A more complex example might involve data that is shared across multiple threads, whether for parallel processing or just for caching. The simplest way to write this sort of code reliably is to prevent mutation of the data from occurring on multiple threads and one way to achieve that is for the data to be represented by immutable data types. If the multi-threaded code requires that the data passed in be immutable then it's hugely beneficial for the type system to be able to specify that immutable types be used, so that the internal code may be written in the simplest way - based on the requirement that the data not be mutable.

I want to reinforce here that this is not just about me trying to stop other people from messing up when they use my code, this is just as much about me. Being able to represent these sorts of key decisions in the type system means that I can actually be a little bit less obsessive with how much I worry about them, easing the mental burden. This, in turn, leaves me more mental space to concentrate on solving the real problem at hand. I won't be able to forget to pass data in an immutable form to methods that require it in an immutable form, because the compiler won't let me do so.

Isn't this what automated tests are for?

An obvious rebuttal is that these sorts of errors (particular the mixing-up-the-method-arguments example) can (and should) be caught by unit tests.

In my opinion: no.

I believe that unit tests are required to test logic in an application and it is possible to write unit tests that show how methods work when given the correct data and that show how they will fail when given invalid data but it's difficult (and arduous) to prove, using automated tests, that the same guarantees that a type system could enforce are not being broken anywhere in your code. The only-allow-immutable-data-types-to-be-passed-into-this-thread-safe-method example is a good one here since multi-threaded code will often appear to work fine when only executed within a single thread, meaning that errors will only surface when multiple threads are working with it simultaneously. Writing unit tests to try to detect race conditions is not fun. You could have 100% code coverage and not always pick up on all of the horrible things that can happen when multiple threads deal with mutable data. If the data passed around within those code paths is immutable, though (which may be enforced through the types passed around), then these potential races are prevented.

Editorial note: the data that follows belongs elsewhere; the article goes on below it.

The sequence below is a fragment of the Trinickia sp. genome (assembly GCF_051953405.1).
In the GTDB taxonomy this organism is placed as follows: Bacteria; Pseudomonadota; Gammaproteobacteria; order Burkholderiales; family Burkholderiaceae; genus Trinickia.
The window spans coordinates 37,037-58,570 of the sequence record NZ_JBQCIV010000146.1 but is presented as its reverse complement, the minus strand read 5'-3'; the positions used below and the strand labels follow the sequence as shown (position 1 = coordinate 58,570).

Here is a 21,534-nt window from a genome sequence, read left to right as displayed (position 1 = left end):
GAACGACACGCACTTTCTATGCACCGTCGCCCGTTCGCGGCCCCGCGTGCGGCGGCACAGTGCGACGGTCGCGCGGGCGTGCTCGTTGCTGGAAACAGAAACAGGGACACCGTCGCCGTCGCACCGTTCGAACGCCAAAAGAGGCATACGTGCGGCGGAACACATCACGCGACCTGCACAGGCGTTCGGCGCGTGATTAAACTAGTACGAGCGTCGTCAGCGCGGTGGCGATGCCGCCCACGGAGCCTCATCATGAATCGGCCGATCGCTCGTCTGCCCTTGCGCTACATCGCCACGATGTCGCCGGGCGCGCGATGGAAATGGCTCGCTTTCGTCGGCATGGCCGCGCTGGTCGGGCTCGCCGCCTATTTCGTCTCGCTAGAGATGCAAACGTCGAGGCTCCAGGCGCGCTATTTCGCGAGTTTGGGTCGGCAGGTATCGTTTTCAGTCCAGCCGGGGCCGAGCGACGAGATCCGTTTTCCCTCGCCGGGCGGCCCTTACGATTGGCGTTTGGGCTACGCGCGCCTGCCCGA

Good use of static typing means that an entire class of unit tests are not required.

The fact that static typing is not enough to confirm that your code is correct, and that unit tests should be written as well, does not mean that only units tests should be used.

I've kept this post deliberately short because I would love for it to have some impact and experience has taught me that it's much more difficult for that to be the case with a long format post. I've expanded on this further at "A static type system is a wonderful message to the present and future - Supplementary". There's more about the benefits, more about the limitations, more examples of me saying "I don't want the power to do try to do something that this code has been explicitly written not to have to deal with" and no more mentions of multi-threading because static typing's benefits are not restricted to especially complicated problem domains, applications may benefit regardless of their complexity.

Posted at 21:33